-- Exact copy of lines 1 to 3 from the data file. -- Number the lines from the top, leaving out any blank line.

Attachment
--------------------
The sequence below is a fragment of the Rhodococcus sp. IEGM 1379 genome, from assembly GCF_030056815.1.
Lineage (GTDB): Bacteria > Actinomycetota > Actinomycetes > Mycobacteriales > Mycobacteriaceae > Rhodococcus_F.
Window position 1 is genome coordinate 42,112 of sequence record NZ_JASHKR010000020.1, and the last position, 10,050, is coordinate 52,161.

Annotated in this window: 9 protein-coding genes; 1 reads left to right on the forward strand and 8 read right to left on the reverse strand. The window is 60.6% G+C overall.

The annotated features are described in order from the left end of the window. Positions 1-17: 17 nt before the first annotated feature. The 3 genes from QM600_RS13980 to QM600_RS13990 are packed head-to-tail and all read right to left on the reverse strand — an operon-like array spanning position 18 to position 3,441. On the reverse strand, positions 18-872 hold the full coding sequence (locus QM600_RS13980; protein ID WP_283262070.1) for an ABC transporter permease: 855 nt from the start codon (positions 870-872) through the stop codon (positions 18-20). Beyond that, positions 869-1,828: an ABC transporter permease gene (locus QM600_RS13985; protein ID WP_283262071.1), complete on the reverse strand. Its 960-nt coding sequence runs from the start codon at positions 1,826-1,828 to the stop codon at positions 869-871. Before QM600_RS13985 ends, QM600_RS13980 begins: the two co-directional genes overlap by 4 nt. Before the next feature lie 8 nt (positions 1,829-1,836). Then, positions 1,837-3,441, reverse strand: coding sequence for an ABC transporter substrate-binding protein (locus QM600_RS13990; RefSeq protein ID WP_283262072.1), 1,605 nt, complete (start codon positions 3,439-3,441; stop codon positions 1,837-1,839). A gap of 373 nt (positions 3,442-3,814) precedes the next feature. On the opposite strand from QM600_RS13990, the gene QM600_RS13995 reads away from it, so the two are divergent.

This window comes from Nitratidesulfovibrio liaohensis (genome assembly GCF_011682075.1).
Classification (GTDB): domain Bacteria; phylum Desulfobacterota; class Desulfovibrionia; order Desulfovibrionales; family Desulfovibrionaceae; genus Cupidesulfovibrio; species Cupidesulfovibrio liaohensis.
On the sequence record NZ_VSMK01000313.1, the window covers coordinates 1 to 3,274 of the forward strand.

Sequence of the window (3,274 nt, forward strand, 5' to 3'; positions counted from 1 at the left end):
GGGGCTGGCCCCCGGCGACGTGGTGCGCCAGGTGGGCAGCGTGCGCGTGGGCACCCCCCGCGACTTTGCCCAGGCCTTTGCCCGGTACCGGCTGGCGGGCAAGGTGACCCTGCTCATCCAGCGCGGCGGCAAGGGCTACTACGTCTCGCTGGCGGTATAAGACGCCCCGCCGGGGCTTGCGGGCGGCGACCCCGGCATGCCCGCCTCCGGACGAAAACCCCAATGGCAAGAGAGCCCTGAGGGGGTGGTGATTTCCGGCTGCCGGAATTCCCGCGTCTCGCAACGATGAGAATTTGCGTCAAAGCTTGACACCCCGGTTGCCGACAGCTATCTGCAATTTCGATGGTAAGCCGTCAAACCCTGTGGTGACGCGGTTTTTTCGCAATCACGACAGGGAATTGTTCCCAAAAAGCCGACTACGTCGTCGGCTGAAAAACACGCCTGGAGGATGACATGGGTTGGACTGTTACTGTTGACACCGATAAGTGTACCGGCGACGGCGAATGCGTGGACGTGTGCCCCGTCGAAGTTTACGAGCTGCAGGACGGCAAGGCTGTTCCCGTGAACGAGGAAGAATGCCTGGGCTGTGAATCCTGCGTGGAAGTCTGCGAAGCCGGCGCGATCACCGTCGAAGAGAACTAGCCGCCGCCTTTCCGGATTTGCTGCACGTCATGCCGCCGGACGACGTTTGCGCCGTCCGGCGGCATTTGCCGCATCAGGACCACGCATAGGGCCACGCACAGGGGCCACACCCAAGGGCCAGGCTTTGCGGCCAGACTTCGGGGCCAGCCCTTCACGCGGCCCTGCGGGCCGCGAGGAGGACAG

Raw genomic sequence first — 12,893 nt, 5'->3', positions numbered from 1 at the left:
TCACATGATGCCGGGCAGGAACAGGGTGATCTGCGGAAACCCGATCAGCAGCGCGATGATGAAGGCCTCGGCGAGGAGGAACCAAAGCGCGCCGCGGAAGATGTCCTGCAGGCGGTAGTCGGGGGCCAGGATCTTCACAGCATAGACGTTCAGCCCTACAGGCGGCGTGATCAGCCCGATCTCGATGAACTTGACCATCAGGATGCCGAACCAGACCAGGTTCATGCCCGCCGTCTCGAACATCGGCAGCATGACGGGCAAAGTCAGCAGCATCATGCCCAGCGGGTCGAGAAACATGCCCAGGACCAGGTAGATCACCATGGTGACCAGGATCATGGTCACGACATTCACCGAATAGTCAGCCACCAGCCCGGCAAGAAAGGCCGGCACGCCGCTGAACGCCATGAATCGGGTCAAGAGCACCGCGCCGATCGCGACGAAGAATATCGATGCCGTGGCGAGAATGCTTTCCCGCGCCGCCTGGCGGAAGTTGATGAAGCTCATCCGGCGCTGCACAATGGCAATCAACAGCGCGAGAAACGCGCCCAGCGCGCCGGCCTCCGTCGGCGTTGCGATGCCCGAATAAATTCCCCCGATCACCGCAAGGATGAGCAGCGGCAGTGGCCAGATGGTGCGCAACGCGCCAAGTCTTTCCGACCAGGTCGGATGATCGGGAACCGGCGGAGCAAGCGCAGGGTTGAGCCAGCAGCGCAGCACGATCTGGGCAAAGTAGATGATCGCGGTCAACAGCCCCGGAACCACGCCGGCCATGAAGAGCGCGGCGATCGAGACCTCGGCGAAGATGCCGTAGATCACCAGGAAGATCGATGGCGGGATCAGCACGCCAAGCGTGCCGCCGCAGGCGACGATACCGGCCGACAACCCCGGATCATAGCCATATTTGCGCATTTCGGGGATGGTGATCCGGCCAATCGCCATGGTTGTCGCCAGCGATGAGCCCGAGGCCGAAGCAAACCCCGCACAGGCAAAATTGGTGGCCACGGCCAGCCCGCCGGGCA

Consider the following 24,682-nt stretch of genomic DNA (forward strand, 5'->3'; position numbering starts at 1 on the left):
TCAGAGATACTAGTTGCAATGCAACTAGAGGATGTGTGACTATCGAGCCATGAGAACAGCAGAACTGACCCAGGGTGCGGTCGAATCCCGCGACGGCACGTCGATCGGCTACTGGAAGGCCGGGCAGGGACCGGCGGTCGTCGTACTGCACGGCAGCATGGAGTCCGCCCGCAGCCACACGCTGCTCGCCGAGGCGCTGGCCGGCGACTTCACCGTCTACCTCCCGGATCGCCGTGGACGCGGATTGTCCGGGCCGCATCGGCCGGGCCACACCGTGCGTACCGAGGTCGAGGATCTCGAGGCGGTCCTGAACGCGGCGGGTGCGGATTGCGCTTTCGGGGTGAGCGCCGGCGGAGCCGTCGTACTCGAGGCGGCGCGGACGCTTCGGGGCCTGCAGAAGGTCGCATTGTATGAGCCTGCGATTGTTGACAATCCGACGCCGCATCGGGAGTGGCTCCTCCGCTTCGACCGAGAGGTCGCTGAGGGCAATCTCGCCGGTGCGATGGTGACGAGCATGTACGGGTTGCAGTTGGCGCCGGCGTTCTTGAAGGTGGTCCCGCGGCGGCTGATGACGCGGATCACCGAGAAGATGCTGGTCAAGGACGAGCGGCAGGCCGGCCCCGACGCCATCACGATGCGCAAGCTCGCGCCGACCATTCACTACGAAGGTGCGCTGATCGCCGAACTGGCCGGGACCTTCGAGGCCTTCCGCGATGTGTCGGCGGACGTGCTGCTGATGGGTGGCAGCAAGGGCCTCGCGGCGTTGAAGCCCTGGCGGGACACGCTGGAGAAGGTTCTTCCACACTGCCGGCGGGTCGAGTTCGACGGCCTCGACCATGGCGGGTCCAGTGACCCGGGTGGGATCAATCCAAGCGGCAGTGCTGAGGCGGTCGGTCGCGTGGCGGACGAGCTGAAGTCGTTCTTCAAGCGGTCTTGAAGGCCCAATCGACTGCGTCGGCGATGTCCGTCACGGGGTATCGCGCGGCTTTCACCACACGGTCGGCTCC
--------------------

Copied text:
The sequence below is a fragment of the Rhodococcus sp. IEGM 1379 genome, from assembly GCF_030056815.1.
Lineage (GTDB): Bacteria > Actinomycetota > Actinomycetes > Mycobacteriales > Mycobacteriaceae > Rhodococcus_F.
Window position 1 is genome coordinate 42,112 of sequence record NZ_JASHKR010000020.1, and the last position, 10,050, is coordinate 52,161.